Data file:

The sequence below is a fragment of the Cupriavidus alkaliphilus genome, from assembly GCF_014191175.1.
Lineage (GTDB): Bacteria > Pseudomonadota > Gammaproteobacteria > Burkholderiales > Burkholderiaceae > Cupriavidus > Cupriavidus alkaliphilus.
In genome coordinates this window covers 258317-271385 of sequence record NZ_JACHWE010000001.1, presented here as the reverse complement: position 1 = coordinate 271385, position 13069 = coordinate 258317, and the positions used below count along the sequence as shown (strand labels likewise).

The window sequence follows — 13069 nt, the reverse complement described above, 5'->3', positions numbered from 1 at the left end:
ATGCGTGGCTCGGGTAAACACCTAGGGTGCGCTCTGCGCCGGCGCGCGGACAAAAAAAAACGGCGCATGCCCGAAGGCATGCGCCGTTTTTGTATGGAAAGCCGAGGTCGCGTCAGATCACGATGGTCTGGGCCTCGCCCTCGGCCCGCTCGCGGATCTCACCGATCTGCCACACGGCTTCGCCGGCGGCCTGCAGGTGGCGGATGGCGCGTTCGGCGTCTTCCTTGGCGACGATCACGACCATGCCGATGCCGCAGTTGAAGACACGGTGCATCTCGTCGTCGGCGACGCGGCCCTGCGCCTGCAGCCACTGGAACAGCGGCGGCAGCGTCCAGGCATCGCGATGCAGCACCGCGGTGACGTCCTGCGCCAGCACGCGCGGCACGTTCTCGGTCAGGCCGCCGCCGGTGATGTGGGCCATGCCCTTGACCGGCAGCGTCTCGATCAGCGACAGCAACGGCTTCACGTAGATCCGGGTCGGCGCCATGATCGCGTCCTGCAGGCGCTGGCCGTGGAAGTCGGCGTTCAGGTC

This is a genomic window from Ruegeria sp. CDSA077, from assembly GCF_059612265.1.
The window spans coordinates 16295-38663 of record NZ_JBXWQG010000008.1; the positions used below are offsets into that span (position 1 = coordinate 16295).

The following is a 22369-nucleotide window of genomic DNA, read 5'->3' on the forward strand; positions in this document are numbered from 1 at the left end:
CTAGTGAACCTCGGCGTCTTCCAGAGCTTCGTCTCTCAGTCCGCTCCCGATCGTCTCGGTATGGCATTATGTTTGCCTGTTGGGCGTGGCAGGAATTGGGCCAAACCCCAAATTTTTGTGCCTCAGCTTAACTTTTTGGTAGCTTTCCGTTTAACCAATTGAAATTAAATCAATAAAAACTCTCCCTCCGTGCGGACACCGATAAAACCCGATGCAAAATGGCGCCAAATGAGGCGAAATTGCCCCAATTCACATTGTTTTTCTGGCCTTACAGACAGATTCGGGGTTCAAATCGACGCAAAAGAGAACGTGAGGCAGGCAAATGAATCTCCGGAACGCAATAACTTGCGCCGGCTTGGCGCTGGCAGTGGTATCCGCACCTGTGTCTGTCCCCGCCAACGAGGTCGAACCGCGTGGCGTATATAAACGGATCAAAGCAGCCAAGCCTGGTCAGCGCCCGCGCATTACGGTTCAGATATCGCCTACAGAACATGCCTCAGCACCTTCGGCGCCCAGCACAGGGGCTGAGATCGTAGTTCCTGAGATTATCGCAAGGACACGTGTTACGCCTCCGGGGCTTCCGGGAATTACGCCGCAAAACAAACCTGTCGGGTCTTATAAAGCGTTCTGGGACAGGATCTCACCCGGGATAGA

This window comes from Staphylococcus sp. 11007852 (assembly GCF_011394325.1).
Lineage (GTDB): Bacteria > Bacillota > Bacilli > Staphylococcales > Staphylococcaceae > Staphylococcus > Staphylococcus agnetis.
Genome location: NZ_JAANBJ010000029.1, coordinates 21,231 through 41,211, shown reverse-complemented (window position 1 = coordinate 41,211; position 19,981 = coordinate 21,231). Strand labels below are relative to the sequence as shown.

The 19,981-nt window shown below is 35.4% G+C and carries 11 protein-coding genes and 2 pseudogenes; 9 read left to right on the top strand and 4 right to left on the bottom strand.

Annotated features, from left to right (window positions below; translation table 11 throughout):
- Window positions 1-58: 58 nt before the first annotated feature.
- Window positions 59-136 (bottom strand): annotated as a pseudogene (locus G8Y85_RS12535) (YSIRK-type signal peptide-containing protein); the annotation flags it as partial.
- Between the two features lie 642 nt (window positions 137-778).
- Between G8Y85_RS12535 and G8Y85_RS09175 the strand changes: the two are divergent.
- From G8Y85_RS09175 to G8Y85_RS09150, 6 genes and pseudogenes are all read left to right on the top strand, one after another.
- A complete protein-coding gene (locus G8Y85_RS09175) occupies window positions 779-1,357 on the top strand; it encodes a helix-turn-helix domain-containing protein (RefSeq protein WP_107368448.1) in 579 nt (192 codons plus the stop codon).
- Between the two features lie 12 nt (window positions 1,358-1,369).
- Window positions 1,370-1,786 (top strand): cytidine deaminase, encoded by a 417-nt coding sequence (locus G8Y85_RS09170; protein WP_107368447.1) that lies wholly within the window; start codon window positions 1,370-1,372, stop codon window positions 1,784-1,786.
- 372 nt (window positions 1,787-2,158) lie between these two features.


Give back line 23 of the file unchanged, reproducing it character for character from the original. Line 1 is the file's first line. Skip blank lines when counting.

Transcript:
- 372 nt (window positions 1,787-2,158) lie between these two features.